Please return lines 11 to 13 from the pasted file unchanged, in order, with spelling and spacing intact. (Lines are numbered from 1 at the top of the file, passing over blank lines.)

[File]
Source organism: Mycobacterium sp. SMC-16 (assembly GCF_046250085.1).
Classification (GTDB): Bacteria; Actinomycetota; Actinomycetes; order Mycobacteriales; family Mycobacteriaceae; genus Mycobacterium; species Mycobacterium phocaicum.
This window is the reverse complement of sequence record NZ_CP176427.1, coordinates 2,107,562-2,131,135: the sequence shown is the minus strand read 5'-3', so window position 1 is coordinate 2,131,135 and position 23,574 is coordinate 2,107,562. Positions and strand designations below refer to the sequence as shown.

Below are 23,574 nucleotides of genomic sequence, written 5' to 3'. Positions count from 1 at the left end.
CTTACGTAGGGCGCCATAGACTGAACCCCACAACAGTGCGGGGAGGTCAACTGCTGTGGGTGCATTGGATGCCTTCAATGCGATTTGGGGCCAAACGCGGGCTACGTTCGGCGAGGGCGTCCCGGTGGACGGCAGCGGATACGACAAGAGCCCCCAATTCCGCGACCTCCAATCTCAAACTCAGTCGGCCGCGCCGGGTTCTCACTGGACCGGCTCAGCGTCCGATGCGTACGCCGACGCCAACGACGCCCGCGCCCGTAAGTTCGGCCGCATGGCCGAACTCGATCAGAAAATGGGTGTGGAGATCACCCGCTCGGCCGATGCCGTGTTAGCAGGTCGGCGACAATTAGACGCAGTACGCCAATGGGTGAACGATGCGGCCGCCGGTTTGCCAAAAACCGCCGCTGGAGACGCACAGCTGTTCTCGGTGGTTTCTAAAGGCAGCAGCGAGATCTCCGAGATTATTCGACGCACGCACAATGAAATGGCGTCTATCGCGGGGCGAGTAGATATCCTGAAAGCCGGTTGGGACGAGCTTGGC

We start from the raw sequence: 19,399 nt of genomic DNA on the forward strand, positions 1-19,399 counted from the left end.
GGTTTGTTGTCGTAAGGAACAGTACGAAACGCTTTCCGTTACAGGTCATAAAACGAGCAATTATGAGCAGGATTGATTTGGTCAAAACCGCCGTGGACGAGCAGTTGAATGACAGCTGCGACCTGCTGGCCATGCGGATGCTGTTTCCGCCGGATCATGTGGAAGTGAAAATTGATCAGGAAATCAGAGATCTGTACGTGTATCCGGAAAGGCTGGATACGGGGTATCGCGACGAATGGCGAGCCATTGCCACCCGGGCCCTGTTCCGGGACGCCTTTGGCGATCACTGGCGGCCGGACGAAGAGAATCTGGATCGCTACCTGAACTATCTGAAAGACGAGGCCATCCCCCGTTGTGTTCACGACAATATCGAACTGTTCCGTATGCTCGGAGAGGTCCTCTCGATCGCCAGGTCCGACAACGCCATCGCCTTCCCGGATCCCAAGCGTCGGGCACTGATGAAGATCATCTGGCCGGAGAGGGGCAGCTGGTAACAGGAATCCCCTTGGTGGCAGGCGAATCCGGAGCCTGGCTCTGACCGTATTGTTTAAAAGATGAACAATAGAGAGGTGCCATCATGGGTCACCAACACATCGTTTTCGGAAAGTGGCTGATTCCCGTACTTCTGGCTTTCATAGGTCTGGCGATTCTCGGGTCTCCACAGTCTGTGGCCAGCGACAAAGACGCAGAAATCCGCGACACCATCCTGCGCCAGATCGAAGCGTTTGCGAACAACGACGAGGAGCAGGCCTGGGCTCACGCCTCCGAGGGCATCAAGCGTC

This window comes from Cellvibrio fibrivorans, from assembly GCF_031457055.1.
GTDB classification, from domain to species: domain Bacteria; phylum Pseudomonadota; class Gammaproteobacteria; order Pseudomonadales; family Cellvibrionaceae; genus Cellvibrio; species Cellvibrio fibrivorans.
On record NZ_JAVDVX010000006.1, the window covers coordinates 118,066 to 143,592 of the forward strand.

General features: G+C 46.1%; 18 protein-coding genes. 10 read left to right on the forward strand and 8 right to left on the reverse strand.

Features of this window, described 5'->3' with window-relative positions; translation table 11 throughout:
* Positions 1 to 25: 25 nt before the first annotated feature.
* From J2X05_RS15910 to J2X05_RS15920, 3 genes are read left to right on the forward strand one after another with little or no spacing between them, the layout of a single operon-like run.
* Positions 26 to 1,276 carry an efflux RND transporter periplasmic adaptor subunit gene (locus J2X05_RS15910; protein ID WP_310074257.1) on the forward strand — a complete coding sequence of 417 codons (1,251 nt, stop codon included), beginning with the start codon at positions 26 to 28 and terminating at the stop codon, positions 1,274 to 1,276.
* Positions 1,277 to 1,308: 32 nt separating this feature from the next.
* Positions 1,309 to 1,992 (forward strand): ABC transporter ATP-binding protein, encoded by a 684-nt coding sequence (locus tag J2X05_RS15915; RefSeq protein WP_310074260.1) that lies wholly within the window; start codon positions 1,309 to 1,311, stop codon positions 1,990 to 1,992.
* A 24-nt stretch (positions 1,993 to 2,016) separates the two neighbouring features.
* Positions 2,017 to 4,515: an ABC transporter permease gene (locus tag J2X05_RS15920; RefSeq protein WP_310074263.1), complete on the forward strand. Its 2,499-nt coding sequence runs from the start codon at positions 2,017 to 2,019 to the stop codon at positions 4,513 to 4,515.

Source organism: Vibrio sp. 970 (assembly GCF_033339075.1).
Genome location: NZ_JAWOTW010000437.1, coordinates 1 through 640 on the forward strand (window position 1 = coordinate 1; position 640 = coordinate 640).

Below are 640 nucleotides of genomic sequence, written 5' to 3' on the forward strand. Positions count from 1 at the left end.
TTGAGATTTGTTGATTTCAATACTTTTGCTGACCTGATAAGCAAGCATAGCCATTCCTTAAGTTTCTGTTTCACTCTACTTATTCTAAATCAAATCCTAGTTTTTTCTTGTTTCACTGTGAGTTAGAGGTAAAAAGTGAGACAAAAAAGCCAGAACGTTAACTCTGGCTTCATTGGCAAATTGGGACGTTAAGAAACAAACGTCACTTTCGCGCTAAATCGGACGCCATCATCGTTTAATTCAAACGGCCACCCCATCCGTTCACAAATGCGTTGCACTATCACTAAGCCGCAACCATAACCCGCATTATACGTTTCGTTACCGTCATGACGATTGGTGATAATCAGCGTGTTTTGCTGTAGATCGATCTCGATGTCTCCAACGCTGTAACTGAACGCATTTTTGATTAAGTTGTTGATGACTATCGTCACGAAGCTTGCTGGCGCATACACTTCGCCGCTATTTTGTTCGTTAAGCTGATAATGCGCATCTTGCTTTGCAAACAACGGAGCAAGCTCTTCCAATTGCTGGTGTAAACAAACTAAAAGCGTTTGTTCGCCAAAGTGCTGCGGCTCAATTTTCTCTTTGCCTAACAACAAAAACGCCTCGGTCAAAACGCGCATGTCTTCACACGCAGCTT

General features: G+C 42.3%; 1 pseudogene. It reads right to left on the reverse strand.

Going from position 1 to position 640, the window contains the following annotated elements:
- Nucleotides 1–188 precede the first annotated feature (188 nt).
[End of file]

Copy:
General features: G+C 46.1%; 18 protein-coding genes. 10 read left to right on the forward strand and 8 right to left on the reverse strand.

Features of this window, described 5'->3' with window-relative positions; translation table 11 throughout:
* Positions 1 to 25: 25 nt before the first annotated feature.